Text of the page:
Most of the 150 billion pieces of apparel produced every year are made of synthetic materials or a combination of synthetic and natural fibers. Synthetic materials, even when mixed with natural fibers, are not biodegradable.
Every time a consumer throws away a piece of cheaply produced clothing, a non-disposable item goes back into the environment. The World Resources Institute found that one garbage truck of clothes is either burned or stuffed into a landfill every second.
According to Johnston and co-curator Jean Parsons, the fast-fashion industry is worth $2.4 trillion globally and is “considered to be the second most polluting industry after oil.”
“In the past few decades, we’ve shifted into an era of fast fashion,” said Parsons, MU professor of textile and apparel management.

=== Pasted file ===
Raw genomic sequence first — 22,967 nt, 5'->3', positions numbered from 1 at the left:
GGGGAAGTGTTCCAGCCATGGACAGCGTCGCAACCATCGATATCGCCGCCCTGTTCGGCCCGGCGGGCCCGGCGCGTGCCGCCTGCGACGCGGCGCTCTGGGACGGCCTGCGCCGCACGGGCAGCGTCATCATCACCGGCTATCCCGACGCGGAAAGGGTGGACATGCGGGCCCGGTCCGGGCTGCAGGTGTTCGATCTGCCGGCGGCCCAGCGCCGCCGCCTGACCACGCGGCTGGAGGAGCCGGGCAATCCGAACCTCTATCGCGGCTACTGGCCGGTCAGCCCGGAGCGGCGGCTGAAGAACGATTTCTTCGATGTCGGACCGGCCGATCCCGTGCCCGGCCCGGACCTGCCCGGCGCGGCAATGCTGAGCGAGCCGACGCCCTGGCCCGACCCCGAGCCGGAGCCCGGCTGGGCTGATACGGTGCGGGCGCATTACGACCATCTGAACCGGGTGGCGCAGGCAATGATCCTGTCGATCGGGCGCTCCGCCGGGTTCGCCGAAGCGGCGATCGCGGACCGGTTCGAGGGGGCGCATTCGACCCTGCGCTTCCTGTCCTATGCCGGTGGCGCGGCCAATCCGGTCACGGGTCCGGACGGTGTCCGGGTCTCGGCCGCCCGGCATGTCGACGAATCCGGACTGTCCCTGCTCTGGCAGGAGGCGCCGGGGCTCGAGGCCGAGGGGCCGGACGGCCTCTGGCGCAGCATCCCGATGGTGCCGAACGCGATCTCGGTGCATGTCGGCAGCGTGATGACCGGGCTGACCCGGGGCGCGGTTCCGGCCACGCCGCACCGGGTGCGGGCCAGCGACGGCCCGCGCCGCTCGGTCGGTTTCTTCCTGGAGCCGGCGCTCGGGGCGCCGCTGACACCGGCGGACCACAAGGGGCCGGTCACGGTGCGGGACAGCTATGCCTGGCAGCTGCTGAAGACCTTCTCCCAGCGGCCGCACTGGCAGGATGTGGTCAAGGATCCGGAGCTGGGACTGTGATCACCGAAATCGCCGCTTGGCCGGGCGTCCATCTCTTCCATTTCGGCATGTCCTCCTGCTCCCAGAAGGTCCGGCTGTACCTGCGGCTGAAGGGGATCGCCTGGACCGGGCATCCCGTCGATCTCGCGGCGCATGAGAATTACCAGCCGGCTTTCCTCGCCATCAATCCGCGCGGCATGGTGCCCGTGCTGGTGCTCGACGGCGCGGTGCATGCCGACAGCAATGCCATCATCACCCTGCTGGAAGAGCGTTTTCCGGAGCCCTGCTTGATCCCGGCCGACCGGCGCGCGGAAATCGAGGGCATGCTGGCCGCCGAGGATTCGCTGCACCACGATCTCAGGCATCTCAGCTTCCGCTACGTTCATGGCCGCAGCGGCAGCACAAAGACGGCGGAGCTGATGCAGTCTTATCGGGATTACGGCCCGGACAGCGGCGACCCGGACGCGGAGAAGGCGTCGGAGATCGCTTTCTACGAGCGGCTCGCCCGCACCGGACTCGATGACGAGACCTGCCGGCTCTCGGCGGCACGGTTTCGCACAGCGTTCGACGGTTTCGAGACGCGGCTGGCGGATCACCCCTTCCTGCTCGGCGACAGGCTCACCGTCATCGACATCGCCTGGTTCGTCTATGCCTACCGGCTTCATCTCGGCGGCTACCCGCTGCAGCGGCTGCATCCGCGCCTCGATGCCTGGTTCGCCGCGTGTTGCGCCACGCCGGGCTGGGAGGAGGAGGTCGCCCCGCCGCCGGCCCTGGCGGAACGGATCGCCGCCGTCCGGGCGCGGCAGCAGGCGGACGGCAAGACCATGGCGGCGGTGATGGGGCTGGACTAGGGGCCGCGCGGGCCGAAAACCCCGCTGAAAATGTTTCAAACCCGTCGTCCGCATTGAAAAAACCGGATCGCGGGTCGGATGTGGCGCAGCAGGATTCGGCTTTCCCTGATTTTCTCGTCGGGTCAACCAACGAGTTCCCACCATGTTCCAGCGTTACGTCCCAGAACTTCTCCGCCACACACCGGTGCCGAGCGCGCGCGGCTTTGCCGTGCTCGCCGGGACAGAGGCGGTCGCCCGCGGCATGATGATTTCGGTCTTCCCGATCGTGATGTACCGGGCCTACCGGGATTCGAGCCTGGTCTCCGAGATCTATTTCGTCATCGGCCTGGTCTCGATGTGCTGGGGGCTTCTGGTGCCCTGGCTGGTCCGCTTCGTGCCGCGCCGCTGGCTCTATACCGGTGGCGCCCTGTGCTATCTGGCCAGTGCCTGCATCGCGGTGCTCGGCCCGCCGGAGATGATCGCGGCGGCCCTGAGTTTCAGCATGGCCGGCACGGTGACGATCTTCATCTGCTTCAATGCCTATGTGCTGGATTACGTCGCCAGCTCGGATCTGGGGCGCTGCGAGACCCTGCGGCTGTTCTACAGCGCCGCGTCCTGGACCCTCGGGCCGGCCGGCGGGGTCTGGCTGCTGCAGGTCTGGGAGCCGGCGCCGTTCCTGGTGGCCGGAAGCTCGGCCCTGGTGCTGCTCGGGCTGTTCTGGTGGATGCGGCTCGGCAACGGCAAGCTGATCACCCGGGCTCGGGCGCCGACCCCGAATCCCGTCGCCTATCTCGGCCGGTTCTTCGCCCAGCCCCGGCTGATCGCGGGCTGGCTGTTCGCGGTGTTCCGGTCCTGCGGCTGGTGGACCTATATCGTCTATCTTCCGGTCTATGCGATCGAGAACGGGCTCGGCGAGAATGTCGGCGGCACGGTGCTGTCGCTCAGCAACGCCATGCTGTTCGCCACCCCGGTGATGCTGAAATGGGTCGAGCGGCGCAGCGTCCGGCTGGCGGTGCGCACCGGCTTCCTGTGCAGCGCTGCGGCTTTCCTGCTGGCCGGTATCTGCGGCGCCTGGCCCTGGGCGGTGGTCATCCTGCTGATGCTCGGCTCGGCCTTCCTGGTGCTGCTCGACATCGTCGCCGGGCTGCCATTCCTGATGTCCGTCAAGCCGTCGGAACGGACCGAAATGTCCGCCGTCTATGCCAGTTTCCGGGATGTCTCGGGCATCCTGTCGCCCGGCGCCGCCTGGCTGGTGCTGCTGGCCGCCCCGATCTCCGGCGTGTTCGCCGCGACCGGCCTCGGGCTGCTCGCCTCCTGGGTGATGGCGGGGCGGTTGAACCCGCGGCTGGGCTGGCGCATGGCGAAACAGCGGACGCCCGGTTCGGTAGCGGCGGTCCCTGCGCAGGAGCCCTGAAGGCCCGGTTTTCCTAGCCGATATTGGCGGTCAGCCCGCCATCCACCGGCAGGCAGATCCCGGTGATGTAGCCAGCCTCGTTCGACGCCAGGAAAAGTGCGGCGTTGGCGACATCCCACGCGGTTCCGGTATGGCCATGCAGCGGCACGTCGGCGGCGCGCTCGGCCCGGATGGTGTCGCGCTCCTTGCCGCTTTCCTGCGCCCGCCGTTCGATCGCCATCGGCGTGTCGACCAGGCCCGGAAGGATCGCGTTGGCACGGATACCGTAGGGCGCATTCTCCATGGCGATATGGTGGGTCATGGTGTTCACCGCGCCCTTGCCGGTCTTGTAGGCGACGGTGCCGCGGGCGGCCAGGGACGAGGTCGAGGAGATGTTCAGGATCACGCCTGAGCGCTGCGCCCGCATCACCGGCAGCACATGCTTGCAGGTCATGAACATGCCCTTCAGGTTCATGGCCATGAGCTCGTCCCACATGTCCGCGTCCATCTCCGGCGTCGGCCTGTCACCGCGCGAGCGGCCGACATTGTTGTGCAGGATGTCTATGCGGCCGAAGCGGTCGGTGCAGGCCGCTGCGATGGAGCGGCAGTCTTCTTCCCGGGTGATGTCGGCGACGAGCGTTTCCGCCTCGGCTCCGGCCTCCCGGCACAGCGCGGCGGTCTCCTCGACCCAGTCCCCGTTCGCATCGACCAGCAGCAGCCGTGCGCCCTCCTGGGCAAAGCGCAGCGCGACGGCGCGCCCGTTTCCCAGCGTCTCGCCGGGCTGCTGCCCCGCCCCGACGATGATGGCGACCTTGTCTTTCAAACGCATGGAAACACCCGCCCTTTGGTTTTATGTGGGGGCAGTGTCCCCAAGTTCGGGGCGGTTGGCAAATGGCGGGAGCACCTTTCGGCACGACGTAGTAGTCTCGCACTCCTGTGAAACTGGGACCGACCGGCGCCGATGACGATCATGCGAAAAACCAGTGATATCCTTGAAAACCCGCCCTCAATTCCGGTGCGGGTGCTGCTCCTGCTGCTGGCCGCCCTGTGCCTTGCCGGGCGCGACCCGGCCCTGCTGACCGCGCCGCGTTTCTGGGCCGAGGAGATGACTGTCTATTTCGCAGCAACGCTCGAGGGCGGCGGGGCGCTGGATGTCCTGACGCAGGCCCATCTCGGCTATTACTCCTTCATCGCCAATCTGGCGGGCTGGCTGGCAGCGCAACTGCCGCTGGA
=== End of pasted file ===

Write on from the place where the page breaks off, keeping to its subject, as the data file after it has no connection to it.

“But the raw materials and labor that go into clothing should cost a lot more than what people are paying for it.”
The environmental damage starts with all the energy and waste needed to produce low-cost synthetic fibers. Made from petrochemicals like oil, coal or natural gas, the fibers are created through a spinning process and then treated, often with heat, to improve their performance.
“The manufacture of polyester and other synthetic fabrics is an energy-intensive process requiring large amounts of crude oil and releasing emissions including volatile organic compounds, particulate matter, and acid gasses,” according to Waste Couture: Environmental Impact of the Clothing Industry.
Synthetic fabrics can also cause pollution when contaminated water used in the process is returned to the oceans, seas and rivers. This contamination leads to harmful waste that is not only toxic to the environment, but can be harmful to humans.